Saturday, October 18, 2008

Having fun with 2D barcodes before NFC arrives

I had some sparetime and thought to check out what one could do with 2D barcodes. The main idea is that when you see a 2D barcode you point your smartphone's camera to it and hold it there for a while. After this, something happens. This something depends on the content of the 2D barcode. It can be either a link, a phone number, an e-mail address or a business card. If you try the code below, you'll notice that it contains my work information (first name, last name, phone number, e-mail address).

In addition to camera phone, you also need barcode reader software. Some Nokia phones have the reader pre-installed but there are also numerous 3rd party softwares. For more information about 2D barcodes, you can check Nokia's site. You'll find also a tool for creating your own 2D barcodes.

I didn't do anything special with these codes, I just added barcode to back of my business card using a sticker paper which I found from my workplace.

Although 2D barcodes aren't too easy to use, they have some clear benefits: they are free to create and you can put them basically anywhere. I've seen them recently even in newspapers in some municipal elections ad.

With these two benefits, you would have the possibility to tackle the traditional chicken and egg problem. You can just add 2D barcodes anywhere and this way get more users, probably relatively slow, but still. With numerous 2D barcodes on the wild, I believe there would be more and more 2D barcode readers pre-installed in phones.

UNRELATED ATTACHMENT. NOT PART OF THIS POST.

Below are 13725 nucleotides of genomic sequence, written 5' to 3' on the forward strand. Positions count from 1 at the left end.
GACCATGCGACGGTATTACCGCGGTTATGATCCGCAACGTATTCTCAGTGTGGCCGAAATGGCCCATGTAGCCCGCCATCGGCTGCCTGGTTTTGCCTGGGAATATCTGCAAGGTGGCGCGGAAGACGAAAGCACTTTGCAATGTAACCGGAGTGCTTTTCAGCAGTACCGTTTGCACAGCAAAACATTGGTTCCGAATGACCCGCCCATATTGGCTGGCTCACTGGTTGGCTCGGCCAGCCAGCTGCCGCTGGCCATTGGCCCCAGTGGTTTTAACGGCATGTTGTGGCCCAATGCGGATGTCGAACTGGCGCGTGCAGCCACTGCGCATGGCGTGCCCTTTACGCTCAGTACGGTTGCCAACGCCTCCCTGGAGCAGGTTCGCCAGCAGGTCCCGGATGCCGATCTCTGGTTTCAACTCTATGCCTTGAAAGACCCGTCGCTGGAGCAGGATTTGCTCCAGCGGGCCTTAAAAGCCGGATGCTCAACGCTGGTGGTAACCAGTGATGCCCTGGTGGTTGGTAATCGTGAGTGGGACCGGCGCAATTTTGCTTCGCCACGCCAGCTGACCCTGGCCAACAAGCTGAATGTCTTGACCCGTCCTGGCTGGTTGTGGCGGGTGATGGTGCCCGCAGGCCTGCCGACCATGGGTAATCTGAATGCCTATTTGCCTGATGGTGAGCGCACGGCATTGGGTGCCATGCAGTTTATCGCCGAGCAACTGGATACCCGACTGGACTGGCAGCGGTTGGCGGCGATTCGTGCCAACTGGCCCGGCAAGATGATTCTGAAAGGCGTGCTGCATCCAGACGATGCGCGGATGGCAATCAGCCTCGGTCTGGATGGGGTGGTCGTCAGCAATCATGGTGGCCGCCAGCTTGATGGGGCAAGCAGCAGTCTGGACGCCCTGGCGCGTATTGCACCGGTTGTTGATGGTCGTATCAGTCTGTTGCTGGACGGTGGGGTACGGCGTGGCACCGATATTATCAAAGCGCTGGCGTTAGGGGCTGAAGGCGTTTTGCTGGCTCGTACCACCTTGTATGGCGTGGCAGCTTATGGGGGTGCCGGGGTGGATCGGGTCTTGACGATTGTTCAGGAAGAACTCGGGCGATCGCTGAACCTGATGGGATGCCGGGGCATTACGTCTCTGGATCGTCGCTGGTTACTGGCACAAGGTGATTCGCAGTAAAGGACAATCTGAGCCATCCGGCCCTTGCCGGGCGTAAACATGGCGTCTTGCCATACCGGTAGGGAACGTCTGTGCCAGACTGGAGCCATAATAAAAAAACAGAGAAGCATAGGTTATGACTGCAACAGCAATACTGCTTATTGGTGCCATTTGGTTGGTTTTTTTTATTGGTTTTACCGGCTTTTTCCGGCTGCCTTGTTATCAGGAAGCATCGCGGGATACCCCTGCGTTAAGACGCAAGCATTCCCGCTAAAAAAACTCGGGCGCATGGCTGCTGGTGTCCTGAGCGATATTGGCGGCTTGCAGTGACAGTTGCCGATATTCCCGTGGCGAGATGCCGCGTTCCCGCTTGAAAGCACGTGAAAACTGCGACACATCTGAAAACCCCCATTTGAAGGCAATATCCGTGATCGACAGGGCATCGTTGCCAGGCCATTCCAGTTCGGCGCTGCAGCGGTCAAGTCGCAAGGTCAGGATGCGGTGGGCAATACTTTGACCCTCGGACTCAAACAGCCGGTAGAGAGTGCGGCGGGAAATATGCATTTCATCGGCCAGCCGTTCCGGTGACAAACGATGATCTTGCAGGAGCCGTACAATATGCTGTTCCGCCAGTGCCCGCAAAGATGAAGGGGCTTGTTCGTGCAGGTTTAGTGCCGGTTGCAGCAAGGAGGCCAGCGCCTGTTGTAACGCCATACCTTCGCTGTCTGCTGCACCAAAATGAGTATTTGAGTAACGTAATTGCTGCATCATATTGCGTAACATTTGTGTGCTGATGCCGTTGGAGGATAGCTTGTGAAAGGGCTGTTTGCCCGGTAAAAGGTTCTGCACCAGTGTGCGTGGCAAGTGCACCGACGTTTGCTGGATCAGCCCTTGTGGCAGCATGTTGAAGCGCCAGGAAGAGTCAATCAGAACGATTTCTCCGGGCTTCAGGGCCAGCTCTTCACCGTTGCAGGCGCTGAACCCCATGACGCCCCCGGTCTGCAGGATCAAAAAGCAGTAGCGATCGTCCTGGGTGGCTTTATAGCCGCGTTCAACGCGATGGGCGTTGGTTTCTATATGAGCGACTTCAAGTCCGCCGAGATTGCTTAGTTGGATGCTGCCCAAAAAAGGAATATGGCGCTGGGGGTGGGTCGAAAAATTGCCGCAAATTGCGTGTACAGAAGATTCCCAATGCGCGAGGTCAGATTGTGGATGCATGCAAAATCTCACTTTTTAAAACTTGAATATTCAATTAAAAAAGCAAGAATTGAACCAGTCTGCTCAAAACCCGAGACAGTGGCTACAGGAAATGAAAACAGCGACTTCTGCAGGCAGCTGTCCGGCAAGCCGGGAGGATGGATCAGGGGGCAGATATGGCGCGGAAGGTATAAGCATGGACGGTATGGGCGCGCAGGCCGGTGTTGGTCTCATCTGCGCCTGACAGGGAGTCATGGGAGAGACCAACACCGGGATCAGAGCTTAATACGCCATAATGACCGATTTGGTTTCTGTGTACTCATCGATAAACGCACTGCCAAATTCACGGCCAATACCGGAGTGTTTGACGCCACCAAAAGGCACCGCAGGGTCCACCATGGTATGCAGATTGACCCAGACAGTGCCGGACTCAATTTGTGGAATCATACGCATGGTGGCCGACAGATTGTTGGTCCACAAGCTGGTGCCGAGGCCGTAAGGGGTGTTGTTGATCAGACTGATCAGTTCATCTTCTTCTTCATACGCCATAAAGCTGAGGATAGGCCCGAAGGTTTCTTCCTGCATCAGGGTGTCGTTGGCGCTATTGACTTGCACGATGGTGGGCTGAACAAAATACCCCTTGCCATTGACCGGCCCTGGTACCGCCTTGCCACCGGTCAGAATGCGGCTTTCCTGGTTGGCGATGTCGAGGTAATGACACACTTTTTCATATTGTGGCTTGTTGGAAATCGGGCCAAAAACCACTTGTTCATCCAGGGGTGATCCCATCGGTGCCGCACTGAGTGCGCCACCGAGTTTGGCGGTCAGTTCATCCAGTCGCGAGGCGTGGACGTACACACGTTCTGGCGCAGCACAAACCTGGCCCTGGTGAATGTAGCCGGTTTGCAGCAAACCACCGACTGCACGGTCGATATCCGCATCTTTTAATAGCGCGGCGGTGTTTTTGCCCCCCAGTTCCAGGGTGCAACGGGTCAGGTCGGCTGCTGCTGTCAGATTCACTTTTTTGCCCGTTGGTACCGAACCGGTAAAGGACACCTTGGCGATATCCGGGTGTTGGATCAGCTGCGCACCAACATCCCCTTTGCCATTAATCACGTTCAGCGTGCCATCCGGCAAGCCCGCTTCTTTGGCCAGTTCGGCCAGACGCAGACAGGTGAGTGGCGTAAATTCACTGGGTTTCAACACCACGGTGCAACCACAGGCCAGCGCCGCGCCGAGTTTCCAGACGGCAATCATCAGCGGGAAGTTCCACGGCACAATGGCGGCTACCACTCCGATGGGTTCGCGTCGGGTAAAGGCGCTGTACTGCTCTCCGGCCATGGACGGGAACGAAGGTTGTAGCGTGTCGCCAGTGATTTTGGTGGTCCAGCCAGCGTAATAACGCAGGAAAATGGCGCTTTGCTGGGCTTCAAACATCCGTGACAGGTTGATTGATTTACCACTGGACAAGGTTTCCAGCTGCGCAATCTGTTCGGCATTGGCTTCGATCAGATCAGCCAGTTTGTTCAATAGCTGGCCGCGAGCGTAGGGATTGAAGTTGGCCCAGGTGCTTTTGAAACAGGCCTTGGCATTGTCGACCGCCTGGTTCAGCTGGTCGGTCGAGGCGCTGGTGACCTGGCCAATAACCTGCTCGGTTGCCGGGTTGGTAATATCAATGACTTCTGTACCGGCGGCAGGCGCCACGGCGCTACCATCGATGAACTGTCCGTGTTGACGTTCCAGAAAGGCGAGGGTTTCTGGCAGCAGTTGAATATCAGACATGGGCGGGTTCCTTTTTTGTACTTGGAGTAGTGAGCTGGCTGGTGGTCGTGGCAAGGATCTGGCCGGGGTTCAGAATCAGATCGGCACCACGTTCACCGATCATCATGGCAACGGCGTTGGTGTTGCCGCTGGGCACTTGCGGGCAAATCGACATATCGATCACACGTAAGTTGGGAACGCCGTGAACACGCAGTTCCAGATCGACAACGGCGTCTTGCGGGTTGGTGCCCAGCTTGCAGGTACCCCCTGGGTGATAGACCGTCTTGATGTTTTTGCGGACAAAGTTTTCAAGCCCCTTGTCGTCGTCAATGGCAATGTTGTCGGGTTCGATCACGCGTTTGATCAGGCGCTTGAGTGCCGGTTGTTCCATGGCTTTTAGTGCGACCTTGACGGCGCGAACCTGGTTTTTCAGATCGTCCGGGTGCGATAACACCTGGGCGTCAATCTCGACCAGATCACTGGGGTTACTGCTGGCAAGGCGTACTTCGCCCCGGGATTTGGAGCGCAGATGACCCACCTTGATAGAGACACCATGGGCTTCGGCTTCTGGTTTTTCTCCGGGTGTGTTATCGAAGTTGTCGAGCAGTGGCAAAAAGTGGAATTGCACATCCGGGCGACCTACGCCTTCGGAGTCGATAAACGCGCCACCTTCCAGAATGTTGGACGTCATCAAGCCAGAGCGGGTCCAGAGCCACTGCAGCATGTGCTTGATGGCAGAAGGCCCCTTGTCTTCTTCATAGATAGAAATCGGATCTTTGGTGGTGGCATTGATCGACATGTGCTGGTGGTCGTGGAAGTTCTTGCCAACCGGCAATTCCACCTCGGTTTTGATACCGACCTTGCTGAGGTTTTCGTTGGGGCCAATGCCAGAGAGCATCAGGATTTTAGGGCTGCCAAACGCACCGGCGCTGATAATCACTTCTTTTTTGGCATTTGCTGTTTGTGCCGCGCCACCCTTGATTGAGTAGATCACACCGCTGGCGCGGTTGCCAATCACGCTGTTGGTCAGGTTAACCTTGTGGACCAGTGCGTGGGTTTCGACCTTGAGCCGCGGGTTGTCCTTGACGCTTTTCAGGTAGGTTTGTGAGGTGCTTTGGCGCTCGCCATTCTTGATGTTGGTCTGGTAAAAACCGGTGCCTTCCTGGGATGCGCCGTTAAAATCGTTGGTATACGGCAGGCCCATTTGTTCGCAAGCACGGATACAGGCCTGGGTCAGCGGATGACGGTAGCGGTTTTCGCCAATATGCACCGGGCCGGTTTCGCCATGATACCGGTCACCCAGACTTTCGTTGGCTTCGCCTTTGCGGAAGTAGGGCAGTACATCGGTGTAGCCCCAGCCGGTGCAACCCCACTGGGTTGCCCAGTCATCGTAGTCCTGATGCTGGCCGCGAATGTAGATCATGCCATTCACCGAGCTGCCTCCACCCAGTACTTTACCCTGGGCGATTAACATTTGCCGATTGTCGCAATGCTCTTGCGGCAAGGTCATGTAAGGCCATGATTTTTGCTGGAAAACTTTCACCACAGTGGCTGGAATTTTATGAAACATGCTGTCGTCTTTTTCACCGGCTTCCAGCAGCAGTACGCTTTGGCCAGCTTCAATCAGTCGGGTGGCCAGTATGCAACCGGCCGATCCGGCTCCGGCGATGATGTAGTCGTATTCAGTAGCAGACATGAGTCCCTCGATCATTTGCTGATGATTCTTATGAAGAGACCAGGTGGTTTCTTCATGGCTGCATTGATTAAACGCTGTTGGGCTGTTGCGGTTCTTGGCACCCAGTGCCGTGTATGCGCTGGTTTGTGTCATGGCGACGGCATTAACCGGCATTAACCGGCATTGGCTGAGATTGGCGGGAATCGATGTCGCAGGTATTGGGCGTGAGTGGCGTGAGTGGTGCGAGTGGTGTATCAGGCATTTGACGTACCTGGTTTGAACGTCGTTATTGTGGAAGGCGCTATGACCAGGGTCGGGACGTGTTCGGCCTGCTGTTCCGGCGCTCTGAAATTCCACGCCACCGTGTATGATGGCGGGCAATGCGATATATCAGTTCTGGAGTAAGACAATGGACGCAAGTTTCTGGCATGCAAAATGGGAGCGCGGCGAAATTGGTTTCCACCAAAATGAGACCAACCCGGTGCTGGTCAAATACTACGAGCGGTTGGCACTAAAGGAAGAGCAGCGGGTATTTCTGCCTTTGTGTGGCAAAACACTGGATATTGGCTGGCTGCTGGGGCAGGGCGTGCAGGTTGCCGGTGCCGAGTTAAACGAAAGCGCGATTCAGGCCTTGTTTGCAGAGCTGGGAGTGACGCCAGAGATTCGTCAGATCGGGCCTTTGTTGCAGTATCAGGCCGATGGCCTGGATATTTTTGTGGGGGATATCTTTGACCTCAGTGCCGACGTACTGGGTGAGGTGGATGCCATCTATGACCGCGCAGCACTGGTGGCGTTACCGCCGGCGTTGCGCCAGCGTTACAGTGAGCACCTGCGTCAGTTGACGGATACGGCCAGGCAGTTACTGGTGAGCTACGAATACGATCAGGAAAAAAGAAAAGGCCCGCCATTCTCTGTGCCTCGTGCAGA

When users have learnt to "point-and-click" using 2D barcodes, transformation to NFC will be much easier. NFC is much more user-friendly than 2D barcode because you don't need to have an additional reader software installed and turned on. NFC is also much faster, "swiping" is usually enough for activating the session.

NFC has all the same use cases than 2D barcode plus a few more. You can pair devices, initiate proximity payments and exchange information between devices with it. Unfortunately NFC is not yet available widely but there are some different kinds of pilots around the world. Nokia is bringing their first NFC-capable phone, Nokia 6212 Classic, to the markets soon. (Yes, there is also Nokia 6131 NFC, but it hasn't hit the mass markets.)

So before NFC comes, you can play with 2D barcodes in the meantime. How would you utilise these 2D barcodes? What is the most weirdest place you've seen these?

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